National Suicide Prevention Month may be ending on September 30, but the need to support people experiencing a mental health crisis is more urgent than ever.
After a dip in 2019 and 2020, the suicide rate in the United States increased nearly 4 percent in 2021—47,646 deaths, up from 45,979 in 2020, according to a new report from the U.S. Centers for Disease Control. The rate for people age 15-24 rose 7 percent. Overall suicide rates have risen more than 30 percent in the past two decades.
Some good news: Seeking help became easier in 2020, with the introduction of the 988 Suicide & Crisis Lifeline. 988 has been designated as a new three-digit dialing code, similar to the simple-to-remember public safety hotline number 911.
The Lifeline provides free and confidential support to people in suicidal crisis or emotional distress 24 hours a day, seven days a week, across the United States. You can also connect to the Lifeline if you are concerned about a loved one, friend, or colleague.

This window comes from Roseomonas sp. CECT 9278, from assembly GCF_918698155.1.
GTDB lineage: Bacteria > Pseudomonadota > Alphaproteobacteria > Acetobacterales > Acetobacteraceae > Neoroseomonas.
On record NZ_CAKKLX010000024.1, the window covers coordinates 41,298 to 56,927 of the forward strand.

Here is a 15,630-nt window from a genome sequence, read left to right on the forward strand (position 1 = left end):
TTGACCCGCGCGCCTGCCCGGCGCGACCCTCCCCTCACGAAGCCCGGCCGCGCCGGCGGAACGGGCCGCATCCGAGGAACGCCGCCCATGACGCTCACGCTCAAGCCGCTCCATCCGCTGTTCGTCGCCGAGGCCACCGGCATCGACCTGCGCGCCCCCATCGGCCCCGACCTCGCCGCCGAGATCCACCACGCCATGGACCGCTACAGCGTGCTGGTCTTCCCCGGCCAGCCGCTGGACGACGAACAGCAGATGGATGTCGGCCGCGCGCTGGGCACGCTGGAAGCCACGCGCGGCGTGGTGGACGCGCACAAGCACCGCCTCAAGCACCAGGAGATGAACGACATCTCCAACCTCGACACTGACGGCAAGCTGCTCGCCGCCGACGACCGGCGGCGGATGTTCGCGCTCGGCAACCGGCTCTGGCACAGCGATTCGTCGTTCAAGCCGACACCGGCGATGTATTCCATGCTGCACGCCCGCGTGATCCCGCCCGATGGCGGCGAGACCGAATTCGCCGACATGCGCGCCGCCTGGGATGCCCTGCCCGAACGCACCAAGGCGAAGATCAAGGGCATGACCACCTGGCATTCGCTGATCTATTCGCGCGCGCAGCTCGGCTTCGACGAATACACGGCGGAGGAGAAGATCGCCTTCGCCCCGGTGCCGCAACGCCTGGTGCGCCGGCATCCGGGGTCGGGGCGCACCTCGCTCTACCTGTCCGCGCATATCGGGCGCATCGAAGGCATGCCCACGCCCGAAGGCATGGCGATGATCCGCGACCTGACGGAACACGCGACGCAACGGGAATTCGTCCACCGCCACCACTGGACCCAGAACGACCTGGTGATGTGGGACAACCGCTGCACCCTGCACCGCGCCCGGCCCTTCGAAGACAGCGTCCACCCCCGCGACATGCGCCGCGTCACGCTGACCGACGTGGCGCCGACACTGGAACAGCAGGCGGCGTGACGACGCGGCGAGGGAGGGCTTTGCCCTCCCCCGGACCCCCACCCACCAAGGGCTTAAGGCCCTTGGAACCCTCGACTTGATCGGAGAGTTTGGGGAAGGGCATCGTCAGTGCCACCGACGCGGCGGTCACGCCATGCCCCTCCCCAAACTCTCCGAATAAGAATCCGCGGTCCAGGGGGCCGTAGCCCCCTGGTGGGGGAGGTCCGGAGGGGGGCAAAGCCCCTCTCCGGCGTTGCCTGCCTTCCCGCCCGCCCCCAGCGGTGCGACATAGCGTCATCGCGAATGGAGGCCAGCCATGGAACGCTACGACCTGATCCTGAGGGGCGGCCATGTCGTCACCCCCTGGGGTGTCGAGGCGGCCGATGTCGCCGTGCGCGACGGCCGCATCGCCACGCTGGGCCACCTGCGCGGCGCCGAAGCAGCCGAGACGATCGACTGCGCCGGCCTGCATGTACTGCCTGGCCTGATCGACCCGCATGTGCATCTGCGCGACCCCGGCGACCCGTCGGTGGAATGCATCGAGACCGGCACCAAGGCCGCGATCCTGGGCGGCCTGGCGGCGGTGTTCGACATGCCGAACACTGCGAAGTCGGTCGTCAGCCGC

988 calls go to into a nearby crisis center, one of 200 across the country. When people call or text 988, or connect to chat online, they will be connected to trained counselors that are part of the Lifeline network. Trained counselors listen, understand how the caller’s problems are affecting them, provide support, and connect them to resources if necessary.
NOTE: The previous Lifeline phone number (1-800-273-8255) will always remain available to people in emotional distress or suicidal crisis.